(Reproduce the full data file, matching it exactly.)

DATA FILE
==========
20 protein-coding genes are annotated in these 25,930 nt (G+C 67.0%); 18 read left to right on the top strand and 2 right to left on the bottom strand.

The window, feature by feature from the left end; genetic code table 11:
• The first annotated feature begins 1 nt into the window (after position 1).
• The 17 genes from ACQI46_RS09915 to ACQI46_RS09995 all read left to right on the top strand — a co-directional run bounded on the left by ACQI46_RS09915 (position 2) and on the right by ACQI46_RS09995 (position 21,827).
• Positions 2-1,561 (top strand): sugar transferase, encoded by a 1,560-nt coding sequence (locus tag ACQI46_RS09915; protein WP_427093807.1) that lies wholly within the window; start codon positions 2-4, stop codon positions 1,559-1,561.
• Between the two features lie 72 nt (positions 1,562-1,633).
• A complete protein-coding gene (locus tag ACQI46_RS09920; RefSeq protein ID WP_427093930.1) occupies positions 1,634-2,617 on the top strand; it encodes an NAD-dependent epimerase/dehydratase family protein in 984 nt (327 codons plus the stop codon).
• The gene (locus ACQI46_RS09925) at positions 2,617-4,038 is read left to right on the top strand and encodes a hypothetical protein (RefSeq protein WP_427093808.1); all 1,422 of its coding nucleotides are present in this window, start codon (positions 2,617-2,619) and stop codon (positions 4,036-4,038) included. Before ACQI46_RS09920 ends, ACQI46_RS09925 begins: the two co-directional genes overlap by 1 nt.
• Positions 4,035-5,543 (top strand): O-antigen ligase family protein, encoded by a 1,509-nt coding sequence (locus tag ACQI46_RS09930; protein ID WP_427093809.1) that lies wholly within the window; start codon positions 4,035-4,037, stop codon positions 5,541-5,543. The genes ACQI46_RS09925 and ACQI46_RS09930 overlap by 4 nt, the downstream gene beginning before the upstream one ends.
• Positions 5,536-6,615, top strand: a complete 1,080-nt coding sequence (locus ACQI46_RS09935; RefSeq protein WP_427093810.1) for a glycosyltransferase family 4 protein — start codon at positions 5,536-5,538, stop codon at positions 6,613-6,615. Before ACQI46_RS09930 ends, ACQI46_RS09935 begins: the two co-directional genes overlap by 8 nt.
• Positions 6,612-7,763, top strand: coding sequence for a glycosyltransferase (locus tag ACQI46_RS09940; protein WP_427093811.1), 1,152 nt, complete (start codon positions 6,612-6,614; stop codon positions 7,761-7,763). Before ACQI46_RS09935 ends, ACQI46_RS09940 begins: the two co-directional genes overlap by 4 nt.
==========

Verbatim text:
20 protein-coding genes are annotated in these 25,930 nt (G+C 67.0%); 18 read left to right on the top strand and 2 right to left on the bottom strand.

The window, feature by feature from the left end; genetic code table 11:
• The first annotated feature begins 1 nt into the window (after position 1).
• The 17 genes from ACQI46_RS09915 to ACQI46_RS09995 all read left to right on the top strand — a co-directional run bounded on the left by ACQI46_RS09915 (position 2) and on the right by ACQI46_RS09995 (position 21,827).
• Positions 2-1,561 (top strand): sugar transferase, encoded by a 1,560-nt coding sequence (locus tag ACQI46_RS09915; protein WP_427093807.1) that lies wholly within the window; start codon positions 2-4, stop codon positions 1,559-1,561.
• Between the two features lie 72 nt (positions 1,562-1,633).
• A complete protein-coding gene (locus tag ACQI46_RS09920; RefSeq protein ID WP_427093930.1) occupies positions 1,634-2,617 on the top strand; it encodes an NAD-dependent epimerase/dehydratase family protein in 984 nt (327 codons plus the stop codon).
• The gene (locus ACQI46_RS09925) at positions 2,617-4,038 is read left to right on the top strand and encodes a hypothetical protein (RefSeq protein WP_427093808.1); all 1,422 of its coding nucleotides are present in this window, start codon (positions 2,617-2,619) and stop codon (positions 4,036-4,038) included. Before ACQI46_RS09920 ends, ACQI46_RS09925 begins: the two co-directional genes overlap by 1 nt.
• Positions 4,035-5,543 (top strand): O-antigen ligase family protein, encoded by a 1,509-nt coding sequence (locus tag ACQI46_RS09930; protein ID WP_427093809.1) that lies wholly within the window; start codon positions 4,035-4,037, stop codon positions 5,541-5,543. The genes ACQI46_RS09925 and ACQI46_RS09930 overlap by 4 nt, the downstream gene beginning before the upstream one ends.
• Positions 5,536-6,615, top strand: a complete 1,080-nt coding sequence (locus ACQI46_RS09935; RefSeq protein WP_427093810.1) for a glycosyltransferase family 4 protein — start codon at positions 5,536-5,538, stop codon at positions 6,613-6,615. Before ACQI46_RS09930 ends, ACQI46_RS09935 begins: the two co-directional genes overlap by 8 nt.
• Positions 6,612-7,763, top strand: coding sequence for a glycosyltransferase (locus tag ACQI46_RS09940; protein WP_427093811.1), 1,152 nt, complete (start codon positions 6,612-6,614; stop codon positions 7,761-7,763). Before ACQI46_RS09935 ends, ACQI46_RS09940 begins: the two co-directional genes overlap by 4 nt.